The light at the end of the tunnel: Mass vaccine event instills hope

Freshman Madelyn Wahby and junior Mutiara Schlanker work on homework in Pickler Memorial Library. Some students are reporting a sense of hope after the campus vaccination event. Photo by Bidan Yang

The days of stockpiling toilet paper and binge-watching “Tiger King” are nearing an end. After over a year of isolation, social distancing and disappointment, a glimmer of hope was emailed to Truman State University students, faculty and staff with news of a mass COVID-19 vaccination event Wednesday, April 7. 

This long-awaited event was open to anyone on Truman’s campus who wanted a vaccine, prompting several hundred students, faculty and staff to sign up.

In a survey conducted by professors Nancy Daley-Moore and Scott Alberts, 644 students responded saying they had already been vaccinated. With 360 doses administered at the event, about one-fifth of the students attending Truman have now been vaccinated. Brenda Higgins, associate vice president for student health and wellness, said this means that hopefully, by the fall semester, life will start to go back to normal.

“I always tell people that if the community responded in the same way as [Truman] students, we would be in great shape,” Higgins said.

Kirksville’s Hy-vee Pharmacy was able to provide the one-dose Johnson & Johnson vaccine. Higgins said the department did this in the interest of the students and in respect of their time. 

Higgins said a lot of planning went into this event, and every base was covered, down to how many pens should be on the tables. She said all of this planning was time-consuming and there were many people involved to make this event possible.

Senior nursing student McKenzie Snyder said nursing students were able to volunteer and draw up vials, as well as oversee the waiting area after people were vaccinated. She said they were excited to see the event succeed without any issues.

“We hadn’t had any bad reactions or anything like that,” Snyder said. “It all went really smoothly.”

Now that this event has taken place, Snyder thinks there is a light at the end of the tunnel. Higgins said she was excited to announce that as long as students, faculty and staff continue to make responsible choices, the idea of going back to “normal” is increasingly possible.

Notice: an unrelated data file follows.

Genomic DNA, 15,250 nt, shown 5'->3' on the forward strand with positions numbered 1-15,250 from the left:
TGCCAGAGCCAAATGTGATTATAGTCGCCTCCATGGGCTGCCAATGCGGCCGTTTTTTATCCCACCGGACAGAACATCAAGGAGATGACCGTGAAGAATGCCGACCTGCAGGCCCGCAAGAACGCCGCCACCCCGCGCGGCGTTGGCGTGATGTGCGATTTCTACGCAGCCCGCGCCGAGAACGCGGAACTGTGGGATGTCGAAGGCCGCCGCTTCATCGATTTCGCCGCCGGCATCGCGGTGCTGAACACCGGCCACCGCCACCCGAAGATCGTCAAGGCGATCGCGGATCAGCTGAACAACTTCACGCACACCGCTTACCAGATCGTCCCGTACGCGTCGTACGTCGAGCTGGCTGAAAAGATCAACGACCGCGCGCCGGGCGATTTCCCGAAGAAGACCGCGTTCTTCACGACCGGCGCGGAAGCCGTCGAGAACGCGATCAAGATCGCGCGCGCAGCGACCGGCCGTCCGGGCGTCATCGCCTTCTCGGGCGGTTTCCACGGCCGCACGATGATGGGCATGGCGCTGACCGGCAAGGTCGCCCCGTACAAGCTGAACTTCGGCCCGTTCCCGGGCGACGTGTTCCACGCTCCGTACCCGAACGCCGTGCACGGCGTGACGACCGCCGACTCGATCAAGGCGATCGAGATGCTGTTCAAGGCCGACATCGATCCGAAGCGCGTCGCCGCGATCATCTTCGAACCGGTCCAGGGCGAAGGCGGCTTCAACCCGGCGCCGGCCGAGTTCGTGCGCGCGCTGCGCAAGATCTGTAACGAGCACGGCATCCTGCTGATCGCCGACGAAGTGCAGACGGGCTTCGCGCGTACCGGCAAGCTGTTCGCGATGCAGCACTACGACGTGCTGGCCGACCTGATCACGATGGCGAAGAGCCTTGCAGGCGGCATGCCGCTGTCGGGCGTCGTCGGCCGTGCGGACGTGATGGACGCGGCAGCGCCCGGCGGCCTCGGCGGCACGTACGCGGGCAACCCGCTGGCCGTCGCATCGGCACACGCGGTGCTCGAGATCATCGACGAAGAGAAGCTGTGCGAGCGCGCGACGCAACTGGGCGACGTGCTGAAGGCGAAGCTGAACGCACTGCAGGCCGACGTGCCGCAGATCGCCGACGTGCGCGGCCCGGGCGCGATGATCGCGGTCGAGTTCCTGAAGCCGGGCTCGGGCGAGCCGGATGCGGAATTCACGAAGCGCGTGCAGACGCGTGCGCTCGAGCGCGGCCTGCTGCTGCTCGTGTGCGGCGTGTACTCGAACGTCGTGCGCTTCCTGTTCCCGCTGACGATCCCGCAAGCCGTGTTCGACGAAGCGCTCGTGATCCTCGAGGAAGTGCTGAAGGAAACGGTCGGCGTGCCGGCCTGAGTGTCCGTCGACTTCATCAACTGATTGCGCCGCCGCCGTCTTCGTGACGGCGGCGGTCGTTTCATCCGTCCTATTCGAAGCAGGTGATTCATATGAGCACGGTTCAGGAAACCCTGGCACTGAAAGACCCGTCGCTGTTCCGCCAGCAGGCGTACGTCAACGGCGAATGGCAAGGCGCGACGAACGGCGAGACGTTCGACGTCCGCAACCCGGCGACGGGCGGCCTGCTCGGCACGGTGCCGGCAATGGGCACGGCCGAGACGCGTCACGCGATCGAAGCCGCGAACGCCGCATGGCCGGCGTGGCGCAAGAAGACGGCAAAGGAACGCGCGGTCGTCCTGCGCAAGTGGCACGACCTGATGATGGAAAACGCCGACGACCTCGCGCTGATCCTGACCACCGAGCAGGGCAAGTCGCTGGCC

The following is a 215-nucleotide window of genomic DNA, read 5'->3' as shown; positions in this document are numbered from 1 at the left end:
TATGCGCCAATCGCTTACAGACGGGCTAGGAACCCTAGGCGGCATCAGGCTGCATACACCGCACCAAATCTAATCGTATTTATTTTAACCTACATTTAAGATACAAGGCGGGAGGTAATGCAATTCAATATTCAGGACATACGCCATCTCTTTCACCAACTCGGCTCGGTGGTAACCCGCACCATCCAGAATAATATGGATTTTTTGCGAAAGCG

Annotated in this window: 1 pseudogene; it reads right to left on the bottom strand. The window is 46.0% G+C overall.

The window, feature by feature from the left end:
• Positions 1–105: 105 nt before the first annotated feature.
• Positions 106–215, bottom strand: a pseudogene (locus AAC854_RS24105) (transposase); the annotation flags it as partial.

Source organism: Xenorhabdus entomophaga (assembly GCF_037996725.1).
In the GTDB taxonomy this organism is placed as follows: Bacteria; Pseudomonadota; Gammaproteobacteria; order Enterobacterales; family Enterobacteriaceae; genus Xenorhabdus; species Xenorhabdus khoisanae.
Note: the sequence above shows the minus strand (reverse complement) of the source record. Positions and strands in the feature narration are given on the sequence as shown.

Freshman David Bradshaw said he is excited for sports events and other campus activities to be in person. He explained that being at Truman for only two semesters has been disappointing for him as none of his extracurricular activities have been in person. 

“Having a vaccination event got me really excited about the prospect of going to sports games and having other events in person,” Bradshaw said.

Not only will campus-wide events have the potential to be open to the public, but Snyder thinks there is now an opportunity for a stronger sense of community.

 The pandemic caused many large campus events to be postponed or canceled. Snyder said she thinks the sense of community at Truman has dwindled, but after the vaccination event, there is hope.

Higgins said that Adair County’s health officials are hopeful that the restrictions will loosen and things will get back to how they used to be. 

In order to have the exciting prospect of normalcy back on campus, Higgins urged students, faculty and staff to take on the responsibility of getting vaccinated and continue to follow the public health announcements that are put in place. 

“I don’t think [Truman] will require the vaccine, so it’s important that students realize the more of them that get vaccinated, the better the possibility is to get back to normal,” Higgins said. “The goal is to get beyond the pandemic and get back to normal.”

Soon, having a full stadium cheering on the Bulldogs during football season won’t be a memory of the past. Nothing is promised, but Higgins said she thinks that taking the necessary precautions can allow for a more familiar life.